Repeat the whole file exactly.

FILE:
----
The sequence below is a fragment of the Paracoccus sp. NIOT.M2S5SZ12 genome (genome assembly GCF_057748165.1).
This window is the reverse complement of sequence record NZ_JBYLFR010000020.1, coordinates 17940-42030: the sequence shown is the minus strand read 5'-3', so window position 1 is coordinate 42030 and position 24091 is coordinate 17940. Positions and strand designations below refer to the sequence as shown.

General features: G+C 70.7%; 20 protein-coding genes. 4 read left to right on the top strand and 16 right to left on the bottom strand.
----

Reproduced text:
The sequence below is a fragment of the Paracoccus sp. NIOT.M2S5SZ12 genome (genome assembly GCF_057748165.1).
This window is the reverse complement of sequence record NZ_JBYLFR010000020.1, coordinates 17940-42030: the sequence shown is the minus strand read 5'-3', so window position 1 is coordinate 42030 and position 24091 is coordinate 17940. Positions and strand designations below refer to the sequence as shown.

General features: G+C 70.7%; 20 protein-coding genes. 4 read left to right on the top strand and 16 right to left on the bottom strand.